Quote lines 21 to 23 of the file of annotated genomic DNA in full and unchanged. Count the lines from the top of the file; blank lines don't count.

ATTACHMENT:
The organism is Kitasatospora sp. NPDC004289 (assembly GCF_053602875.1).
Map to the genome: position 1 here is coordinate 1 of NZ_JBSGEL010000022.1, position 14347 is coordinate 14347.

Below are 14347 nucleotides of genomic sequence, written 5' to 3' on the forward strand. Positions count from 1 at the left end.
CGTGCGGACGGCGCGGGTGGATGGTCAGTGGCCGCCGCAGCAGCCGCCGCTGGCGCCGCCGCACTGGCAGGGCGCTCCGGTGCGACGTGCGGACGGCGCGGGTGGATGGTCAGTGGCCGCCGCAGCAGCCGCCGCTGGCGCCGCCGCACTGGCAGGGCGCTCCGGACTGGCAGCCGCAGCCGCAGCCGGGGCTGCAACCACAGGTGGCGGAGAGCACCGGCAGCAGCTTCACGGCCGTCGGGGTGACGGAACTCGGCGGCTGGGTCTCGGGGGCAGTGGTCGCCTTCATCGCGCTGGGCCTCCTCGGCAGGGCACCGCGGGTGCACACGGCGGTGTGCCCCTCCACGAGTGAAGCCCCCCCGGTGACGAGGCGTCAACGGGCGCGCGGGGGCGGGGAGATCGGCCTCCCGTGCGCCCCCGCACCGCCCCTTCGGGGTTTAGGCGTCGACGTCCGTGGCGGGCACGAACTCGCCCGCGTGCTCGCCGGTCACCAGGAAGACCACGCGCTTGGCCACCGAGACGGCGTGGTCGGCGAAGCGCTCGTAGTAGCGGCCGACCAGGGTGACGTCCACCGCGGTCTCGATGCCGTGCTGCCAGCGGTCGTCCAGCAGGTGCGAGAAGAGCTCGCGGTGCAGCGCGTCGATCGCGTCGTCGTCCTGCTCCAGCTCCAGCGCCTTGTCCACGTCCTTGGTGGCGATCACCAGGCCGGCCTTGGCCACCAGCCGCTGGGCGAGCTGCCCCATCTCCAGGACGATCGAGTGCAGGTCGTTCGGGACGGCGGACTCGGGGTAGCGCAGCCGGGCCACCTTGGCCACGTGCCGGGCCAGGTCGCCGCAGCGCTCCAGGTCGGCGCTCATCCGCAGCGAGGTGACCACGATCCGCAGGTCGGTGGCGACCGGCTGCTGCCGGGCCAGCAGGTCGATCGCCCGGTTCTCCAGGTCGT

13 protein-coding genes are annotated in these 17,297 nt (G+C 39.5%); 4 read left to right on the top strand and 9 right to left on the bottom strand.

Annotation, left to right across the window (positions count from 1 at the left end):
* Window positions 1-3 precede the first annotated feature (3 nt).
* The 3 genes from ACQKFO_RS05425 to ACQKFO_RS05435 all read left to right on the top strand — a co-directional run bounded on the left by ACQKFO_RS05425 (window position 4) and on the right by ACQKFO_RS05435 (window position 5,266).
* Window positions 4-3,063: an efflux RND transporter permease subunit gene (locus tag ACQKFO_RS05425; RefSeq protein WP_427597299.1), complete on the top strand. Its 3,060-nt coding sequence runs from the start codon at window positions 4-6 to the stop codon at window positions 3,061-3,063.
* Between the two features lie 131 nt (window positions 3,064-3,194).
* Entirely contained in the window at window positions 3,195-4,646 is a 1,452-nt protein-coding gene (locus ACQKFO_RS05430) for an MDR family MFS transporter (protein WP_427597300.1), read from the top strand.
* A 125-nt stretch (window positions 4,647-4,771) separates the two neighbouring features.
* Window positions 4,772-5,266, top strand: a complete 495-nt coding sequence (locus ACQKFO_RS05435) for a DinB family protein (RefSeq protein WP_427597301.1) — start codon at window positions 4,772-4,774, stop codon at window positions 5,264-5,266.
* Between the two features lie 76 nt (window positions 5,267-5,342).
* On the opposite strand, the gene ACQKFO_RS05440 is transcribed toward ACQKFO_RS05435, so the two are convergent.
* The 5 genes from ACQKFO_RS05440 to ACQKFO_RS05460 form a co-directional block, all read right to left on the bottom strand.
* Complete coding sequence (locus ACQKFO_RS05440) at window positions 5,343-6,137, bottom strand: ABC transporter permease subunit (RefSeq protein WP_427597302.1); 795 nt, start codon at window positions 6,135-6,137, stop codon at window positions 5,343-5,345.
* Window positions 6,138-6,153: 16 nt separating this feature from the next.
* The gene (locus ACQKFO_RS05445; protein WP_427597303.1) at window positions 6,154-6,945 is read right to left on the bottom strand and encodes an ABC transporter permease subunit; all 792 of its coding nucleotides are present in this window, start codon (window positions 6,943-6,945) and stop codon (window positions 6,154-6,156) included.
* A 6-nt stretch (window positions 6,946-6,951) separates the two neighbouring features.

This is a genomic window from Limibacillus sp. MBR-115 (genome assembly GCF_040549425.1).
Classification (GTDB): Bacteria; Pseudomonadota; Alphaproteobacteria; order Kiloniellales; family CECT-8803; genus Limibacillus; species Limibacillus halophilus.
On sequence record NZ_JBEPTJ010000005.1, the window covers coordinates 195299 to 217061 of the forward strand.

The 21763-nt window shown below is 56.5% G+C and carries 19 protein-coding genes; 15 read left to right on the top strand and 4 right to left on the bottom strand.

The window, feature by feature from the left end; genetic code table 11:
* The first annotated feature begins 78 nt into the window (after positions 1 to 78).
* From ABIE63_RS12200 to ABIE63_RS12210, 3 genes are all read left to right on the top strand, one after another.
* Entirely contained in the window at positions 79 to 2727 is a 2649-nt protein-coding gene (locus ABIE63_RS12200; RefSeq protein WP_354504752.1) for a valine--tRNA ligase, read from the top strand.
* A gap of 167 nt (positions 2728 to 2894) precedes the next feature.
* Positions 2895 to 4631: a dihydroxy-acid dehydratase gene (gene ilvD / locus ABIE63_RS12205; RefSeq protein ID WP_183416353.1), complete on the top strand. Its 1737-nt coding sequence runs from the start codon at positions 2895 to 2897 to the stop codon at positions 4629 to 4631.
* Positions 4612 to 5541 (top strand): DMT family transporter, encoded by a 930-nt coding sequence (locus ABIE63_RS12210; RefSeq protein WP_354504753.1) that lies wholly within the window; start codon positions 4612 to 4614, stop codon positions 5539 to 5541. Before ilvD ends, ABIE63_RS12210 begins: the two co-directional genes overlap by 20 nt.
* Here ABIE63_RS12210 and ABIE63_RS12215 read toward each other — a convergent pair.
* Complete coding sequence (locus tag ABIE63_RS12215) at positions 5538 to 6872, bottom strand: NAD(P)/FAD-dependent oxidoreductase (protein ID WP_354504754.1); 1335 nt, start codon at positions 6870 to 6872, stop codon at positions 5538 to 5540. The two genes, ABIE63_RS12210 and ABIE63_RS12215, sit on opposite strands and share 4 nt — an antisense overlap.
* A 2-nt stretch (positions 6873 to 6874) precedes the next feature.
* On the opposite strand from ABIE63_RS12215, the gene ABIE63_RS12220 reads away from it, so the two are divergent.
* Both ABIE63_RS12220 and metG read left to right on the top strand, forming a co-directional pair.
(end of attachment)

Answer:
This is a genomic window from Limibacillus sp. MBR-115 (genome assembly GCF_040549425.1).
Classification (GTDB): Bacteria; Pseudomonadota; Alphaproteobacteria; order Kiloniellales; family CECT-8803; genus Limibacillus; species Limibacillus halophilus.
On sequence record NZ_JBEPTJ010000005.1, the window covers coordinates 195299 to 217061 of the forward strand.